I’m on a family trip, and will be blogging little if at all this week; but I had a chance to look at a New York Times op-ed titled “Is Algebra Necessary?” and thought it was worth passing along to see what our readers thought of it.
My own quick reaction to the op-ed is negative — though I’m not certain of this, I suspect that algebraic problem-solving teaches useful mental habits that both open up possible future careers and also help train people’s general problem-solving abilities — but I don’t have time to say more about it. So instead of substance, I thought I’d note this sentence:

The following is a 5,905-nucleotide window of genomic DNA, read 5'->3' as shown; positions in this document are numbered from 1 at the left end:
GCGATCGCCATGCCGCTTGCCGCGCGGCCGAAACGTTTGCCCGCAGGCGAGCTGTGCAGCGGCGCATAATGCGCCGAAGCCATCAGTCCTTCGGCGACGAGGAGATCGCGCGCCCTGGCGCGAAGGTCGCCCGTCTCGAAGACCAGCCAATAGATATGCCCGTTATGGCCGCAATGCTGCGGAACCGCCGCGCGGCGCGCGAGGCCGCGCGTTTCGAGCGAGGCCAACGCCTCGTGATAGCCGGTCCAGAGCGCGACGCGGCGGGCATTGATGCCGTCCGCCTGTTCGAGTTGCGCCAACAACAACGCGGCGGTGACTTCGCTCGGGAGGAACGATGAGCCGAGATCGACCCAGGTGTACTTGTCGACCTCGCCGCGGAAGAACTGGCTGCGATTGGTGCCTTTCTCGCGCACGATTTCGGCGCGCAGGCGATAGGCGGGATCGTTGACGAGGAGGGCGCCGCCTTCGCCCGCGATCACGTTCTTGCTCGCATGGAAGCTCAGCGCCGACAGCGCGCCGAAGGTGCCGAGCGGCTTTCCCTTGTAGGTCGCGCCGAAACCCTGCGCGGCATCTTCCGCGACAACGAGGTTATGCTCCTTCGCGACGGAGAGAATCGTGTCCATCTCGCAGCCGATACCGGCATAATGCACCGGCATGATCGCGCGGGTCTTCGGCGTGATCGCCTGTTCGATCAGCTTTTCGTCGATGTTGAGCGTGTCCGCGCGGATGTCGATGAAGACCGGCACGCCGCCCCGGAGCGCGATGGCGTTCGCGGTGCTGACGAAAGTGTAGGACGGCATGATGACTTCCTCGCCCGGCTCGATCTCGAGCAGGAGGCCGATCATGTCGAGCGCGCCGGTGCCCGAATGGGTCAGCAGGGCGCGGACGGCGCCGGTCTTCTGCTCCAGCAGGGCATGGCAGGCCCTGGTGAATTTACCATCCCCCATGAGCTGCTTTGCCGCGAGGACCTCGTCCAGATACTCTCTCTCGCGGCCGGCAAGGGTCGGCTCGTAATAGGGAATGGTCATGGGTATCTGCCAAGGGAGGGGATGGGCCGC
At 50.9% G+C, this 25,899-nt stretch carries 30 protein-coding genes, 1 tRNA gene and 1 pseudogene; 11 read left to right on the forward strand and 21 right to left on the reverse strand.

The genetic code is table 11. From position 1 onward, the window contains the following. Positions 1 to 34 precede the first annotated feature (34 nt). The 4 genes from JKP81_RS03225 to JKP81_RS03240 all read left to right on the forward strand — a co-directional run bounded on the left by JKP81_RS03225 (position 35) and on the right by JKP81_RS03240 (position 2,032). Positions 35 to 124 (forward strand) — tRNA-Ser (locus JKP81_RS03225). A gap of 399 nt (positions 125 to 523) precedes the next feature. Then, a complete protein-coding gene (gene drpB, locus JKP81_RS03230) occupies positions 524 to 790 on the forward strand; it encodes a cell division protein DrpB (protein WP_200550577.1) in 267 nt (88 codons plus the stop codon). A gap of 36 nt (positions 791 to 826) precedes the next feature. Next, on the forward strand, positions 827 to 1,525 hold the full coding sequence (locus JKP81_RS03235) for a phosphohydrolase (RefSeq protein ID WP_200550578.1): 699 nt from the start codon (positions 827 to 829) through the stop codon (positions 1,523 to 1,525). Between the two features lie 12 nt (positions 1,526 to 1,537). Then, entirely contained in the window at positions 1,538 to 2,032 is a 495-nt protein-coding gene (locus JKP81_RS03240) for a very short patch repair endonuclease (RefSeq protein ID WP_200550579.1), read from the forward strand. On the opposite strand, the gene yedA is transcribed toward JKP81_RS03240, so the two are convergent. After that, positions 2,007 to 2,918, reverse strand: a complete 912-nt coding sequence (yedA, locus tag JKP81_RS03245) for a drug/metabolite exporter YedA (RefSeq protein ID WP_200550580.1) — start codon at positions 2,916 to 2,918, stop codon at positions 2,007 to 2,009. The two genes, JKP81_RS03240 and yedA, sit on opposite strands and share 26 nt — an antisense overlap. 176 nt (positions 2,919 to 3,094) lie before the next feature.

(How many college graduates remember what Fermat’s dilemma was all about?)
I remember both Fermat’s last theorem and his little theorem, but not Fermat’s dilemma — and neither does Google Books, which reports one hit for “Fermat’s dilemma,” referring to a problem in a book on math teaching in which a hypothetical math teacher named Mr. Fermat faces a dilemma.
Am I missing some thing that really is called “Fermat’s dilemma”? Or is it an erroneous reference to the seemingly very obscure Fermat’s Lemma (7 Google Books hits)? Or is it perhaps some deep joke on the author’s part that I’m missing?
UPDATE: Thread-winner from Orin Kerr: “Fermat’s Dilemma is whether to admit that you don’t know the proof for a theorem or just to pretend you know the proof but you don’t have space in the margin to explain it.”